As I made it known in the "Tyranny of the Power Law" blog post, I have serious misgivings about the type of world that Messrs Watts, Hasker, et al. envision. Yes, it's nice and helpful to know what other people are buying. As I made clear in my previous blog post, I don't disagree with the idea that crowds are sometimes wise. But are they always wise? And, as I tried to philosophically dissect, even if people tend to go along with the crowd and make popular things or people more popular, does that mean that such a mentality is an unalloyed good or is something we should encourage as a normative policy prescription?

Lemmings also follow the herd ... down ravines and to their doom. Crowds can be daft and mad and following them has often led to some of the most foolish and catastrophic incidents in history. As the Science piece points out, the network effects of social influence -- which can be fitted with a power law distribution -- can cause a serious disconnect between quality and ultimate success.

In that experiment, the 'best' (a quality which was determined by comparing the social influence conditions to the placebo/independent condition) songs, while doing well on average, did not always succeed as one might have expected and, in terms of market share, had the most unpredictable outcomes. In other words, at least for the music download market experiment, there was at least some substantive detachment between quality and success.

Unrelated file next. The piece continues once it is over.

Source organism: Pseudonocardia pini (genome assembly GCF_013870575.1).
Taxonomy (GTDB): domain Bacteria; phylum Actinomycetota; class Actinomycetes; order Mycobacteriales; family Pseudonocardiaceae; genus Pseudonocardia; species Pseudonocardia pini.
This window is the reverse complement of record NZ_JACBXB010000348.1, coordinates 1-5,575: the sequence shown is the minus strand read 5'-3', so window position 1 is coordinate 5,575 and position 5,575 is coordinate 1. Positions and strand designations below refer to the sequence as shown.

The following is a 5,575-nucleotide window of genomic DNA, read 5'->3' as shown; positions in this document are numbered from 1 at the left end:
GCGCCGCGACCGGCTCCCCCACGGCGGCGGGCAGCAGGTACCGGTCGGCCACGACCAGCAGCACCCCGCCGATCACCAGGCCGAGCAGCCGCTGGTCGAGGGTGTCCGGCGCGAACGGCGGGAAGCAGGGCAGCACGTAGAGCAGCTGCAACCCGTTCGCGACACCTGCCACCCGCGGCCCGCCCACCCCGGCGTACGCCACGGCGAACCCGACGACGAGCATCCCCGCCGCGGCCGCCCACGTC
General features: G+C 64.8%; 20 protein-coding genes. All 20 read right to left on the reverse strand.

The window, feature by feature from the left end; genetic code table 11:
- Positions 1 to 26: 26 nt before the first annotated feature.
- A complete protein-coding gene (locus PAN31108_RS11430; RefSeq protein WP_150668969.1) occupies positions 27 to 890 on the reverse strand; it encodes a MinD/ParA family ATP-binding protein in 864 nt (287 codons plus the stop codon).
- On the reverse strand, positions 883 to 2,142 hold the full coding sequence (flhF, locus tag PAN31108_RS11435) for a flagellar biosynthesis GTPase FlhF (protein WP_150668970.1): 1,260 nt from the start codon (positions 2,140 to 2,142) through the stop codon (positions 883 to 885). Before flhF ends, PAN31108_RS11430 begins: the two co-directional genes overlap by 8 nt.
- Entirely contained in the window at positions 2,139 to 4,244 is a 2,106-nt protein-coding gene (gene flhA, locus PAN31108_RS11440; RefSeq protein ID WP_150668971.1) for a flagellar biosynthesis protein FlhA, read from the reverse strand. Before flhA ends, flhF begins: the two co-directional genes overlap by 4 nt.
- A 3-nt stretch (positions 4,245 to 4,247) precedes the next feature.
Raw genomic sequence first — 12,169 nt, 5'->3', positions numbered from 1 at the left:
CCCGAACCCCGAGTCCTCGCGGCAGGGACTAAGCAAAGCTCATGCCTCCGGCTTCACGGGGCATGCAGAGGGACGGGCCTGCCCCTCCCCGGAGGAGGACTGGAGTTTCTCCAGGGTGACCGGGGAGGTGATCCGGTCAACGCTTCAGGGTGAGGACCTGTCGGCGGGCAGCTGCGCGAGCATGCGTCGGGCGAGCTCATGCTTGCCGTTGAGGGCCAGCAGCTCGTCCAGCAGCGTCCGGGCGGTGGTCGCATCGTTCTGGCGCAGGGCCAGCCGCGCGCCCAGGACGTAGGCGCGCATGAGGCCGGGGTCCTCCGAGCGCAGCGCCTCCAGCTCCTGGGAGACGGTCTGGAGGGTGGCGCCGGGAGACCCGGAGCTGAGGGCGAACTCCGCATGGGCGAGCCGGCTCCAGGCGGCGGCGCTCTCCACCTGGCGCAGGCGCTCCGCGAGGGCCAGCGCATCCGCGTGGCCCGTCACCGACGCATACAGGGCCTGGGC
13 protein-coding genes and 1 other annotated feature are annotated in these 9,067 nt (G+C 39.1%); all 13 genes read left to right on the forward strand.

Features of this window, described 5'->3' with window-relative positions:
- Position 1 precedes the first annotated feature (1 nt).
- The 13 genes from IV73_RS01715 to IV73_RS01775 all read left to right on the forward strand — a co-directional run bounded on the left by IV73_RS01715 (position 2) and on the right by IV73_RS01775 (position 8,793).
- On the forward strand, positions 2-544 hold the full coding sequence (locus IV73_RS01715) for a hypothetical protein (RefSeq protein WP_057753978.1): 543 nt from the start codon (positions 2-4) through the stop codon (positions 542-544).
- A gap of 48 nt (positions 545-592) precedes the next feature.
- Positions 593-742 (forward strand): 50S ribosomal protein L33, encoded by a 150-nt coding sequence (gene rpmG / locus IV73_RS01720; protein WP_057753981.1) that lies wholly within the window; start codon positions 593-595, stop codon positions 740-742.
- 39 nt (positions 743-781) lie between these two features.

In real life, as opposed to artificial experiments, we can -- and have seen -- even greater disassociation between quality and success. The best products and people don't always get the success they deserve. That is, at least in part, due to the 'tyranny of the power law': Some products, services, people, and organizations get a leg up (sometimes, unfairly) and their pre-ordained success gets reinforced by social structures that are rigged to keep it that way ... meritocracy be damned. It's like high school, the cool kids weren't always the smartest or the most talented kids. The cool kids were cool because ... well, they were cool to begin with. That might be okay for teenagers, but is that any way we want to run a country, encourage culture, promote an educated populace, and run a business?